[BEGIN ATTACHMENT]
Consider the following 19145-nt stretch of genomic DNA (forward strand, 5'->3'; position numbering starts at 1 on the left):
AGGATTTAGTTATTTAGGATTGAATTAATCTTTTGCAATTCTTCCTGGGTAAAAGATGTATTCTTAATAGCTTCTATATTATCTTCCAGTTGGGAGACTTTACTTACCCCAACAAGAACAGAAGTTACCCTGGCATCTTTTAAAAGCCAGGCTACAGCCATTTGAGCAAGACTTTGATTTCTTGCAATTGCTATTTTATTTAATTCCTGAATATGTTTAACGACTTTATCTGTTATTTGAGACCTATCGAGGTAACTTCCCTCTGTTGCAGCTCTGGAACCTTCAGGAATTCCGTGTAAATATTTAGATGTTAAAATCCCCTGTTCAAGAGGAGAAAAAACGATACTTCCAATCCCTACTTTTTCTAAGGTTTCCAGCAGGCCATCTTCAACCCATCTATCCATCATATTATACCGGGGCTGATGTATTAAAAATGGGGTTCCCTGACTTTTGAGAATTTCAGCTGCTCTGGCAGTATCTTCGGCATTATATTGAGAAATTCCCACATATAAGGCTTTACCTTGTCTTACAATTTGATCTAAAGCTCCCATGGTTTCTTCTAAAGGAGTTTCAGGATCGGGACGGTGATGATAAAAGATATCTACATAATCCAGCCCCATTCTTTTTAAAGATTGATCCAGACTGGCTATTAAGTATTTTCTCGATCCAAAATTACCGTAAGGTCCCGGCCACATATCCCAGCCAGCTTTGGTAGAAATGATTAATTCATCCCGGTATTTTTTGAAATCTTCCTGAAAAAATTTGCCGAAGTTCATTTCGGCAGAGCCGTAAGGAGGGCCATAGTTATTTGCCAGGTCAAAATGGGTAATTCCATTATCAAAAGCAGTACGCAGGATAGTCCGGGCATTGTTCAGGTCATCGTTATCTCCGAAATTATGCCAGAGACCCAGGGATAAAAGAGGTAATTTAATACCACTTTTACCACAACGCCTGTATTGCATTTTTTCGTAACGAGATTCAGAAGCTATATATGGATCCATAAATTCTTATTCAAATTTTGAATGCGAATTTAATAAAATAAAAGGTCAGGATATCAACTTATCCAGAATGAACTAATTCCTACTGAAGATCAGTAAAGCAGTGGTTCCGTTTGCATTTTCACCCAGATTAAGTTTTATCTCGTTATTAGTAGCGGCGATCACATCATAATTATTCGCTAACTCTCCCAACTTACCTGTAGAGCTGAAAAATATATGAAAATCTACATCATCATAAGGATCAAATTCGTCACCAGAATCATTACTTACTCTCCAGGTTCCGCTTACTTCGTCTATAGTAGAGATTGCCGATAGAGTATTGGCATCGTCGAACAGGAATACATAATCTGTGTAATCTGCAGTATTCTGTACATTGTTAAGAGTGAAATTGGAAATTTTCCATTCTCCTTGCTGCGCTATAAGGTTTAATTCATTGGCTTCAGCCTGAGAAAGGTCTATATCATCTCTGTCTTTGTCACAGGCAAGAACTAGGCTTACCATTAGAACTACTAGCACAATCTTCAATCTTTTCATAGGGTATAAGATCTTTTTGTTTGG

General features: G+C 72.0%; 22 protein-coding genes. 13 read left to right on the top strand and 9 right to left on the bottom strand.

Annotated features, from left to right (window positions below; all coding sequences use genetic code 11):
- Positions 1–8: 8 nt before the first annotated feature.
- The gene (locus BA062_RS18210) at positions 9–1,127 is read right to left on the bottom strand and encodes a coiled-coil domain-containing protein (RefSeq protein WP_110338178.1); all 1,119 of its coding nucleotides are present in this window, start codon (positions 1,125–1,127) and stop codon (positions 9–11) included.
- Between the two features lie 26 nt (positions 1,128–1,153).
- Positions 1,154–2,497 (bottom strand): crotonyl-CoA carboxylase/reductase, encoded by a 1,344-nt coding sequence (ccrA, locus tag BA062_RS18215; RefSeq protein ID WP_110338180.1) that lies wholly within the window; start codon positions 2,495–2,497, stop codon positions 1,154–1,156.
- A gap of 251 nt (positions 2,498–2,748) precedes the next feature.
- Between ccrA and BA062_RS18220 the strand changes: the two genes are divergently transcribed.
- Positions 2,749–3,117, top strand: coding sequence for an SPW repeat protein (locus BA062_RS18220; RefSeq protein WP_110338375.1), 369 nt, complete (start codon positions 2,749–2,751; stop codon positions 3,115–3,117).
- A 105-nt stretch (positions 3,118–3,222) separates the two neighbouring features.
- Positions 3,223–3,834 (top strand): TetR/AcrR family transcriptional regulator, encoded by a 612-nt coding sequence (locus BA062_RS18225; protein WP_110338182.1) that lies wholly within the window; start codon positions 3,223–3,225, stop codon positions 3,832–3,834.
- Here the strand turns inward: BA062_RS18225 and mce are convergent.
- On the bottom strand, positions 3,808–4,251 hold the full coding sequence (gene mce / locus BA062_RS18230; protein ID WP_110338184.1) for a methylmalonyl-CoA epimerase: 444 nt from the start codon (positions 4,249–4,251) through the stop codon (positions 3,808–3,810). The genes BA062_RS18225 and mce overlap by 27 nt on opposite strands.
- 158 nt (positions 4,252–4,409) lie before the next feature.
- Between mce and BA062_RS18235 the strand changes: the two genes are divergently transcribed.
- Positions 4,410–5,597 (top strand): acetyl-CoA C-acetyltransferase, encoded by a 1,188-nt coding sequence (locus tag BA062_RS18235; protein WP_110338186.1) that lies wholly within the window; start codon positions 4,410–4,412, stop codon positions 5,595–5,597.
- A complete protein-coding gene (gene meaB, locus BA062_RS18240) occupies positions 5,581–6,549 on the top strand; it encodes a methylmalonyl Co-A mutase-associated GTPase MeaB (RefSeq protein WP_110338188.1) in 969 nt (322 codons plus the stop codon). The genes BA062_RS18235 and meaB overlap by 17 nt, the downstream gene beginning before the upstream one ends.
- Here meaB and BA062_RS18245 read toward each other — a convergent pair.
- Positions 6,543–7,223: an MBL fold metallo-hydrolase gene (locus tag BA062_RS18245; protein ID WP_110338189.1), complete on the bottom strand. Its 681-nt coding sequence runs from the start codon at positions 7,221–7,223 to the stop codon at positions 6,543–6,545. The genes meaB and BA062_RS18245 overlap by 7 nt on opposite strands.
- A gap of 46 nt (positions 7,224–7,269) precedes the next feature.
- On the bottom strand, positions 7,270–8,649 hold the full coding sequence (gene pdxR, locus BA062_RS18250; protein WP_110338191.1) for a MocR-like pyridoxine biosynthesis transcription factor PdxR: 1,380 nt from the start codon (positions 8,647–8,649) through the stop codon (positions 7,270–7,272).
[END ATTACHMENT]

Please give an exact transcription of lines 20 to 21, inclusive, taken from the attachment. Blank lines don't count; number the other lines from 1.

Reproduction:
- Here meaB and BA062_RS18245 read toward each other — a convergent pair.
- Positions 6,543–7,223: an MBL fold metallo-hydrolase gene (locus tag BA062_RS18245; protein ID WP_110338189.1), complete on the bottom strand. Its 681-nt coding sequence runs from the start codon at positions 7,221–7,223 to the stop codon at positions 6,543–6,545. The genes meaB and BA062_RS18245 overlap by 7 nt on opposite strands.